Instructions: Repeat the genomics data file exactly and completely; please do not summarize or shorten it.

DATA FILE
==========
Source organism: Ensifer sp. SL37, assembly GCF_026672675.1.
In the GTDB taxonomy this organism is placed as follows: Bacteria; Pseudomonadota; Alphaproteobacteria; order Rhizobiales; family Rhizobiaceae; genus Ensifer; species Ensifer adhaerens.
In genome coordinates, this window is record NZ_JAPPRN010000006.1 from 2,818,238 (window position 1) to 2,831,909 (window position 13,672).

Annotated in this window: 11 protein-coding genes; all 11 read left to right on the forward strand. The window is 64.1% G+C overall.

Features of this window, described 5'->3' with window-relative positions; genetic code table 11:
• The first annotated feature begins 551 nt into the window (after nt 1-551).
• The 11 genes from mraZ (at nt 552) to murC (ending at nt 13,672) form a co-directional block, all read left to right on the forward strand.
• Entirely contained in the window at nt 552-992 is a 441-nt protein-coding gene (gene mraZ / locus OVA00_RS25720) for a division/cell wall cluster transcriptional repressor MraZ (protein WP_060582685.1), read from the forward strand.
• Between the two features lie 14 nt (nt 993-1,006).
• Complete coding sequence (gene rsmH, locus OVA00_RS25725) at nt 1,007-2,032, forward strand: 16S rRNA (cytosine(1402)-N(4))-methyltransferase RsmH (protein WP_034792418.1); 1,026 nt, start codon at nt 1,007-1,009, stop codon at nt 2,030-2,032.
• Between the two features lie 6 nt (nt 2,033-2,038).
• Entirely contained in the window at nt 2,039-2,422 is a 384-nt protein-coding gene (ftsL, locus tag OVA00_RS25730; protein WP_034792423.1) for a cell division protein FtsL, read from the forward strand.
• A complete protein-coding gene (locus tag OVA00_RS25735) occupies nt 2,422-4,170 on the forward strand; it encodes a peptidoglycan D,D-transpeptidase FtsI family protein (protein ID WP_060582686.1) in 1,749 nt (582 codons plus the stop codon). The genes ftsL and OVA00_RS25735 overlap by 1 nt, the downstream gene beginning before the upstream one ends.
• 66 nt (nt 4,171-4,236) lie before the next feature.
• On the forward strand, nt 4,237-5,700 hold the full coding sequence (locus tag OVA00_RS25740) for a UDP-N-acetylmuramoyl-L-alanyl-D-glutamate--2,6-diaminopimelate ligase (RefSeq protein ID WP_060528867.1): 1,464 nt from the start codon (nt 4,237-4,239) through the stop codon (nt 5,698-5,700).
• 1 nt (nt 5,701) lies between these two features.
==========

Source organism: Ensifer sp. SL37, assembly GCF_026672675.1.
In the GTDB taxonomy this organism is placed as follows: Bacteria; Pseudomonadota; Alphaproteobacteria; order Rhizobiales; family Rhizobiaceae; genus Ensifer; species Ensifer adhaerens.
In genome coordinates, this window is record NZ_JAPPRN010000006.1 from 2,818,238 (window position 1) to 2,831,909 (window position 13,672).

Annotated in this window: 11 protein-coding genes; all 11 read left to right on the forward strand. The window is 64.1% G+C overall.

Features of this window, described 5'->3' with window-relative positions; genetic code table 11:
• The first annotated feature begins 551 nt into the window (after nt 1-551).
• The 11 genes from mraZ (at nt 552) to murC (ending at nt 13,672) form a co-directional block, all read left to right on the forward strand.
• Entirely contained in the window at nt 552-992 is a 441-nt protein-coding gene (gene mraZ / locus OVA00_RS25720) for a division/cell wall cluster transcriptional repressor MraZ (protein WP_060582685.1), read from the forward strand.
• Between the two features lie 14 nt (nt 993-1,006).
• Complete coding sequence (gene rsmH, locus OVA00_RS25725) at nt 1,007-2,032, forward strand: 16S rRNA (cytosine(1402)-N(4))-methyltransferase RsmH (protein WP_034792418.1); 1,026 nt, start codon at nt 1,007-1,009, stop codon at nt 2,030-2,032.
• Between the two features lie 6 nt (nt 2,033-2,038).
• Entirely contained in the window at nt 2,039-2,422 is a 384-nt protein-coding gene (ftsL, locus tag OVA00_RS25730; protein WP_034792423.1) for a cell division protein FtsL, read from the forward strand.
• A complete protein-coding gene (locus tag OVA00_RS25735) occupies nt 2,422-4,170 on the forward strand; it encodes a peptidoglycan D,D-transpeptidase FtsI family protein (protein ID WP_060582686.1) in 1,749 nt (582 codons plus the stop codon). The genes ftsL and OVA00_RS25735 overlap by 1 nt, the downstream gene beginning before the upstream one ends.
• 66 nt (nt 4,171-4,236) lie before the next feature.
• On the forward strand, nt 4,237-5,700 hold the full coding sequence (locus tag OVA00_RS25740) for a UDP-N-acetylmuramoyl-L-alanyl-D-glutamate--2,6-diaminopimelate ligase (RefSeq protein ID WP_060528867.1): 1,464 nt from the start codon (nt 4,237-4,239) through the stop codon (nt 5,698-5,700).
• 1 nt (nt 5,701) lies between these two features.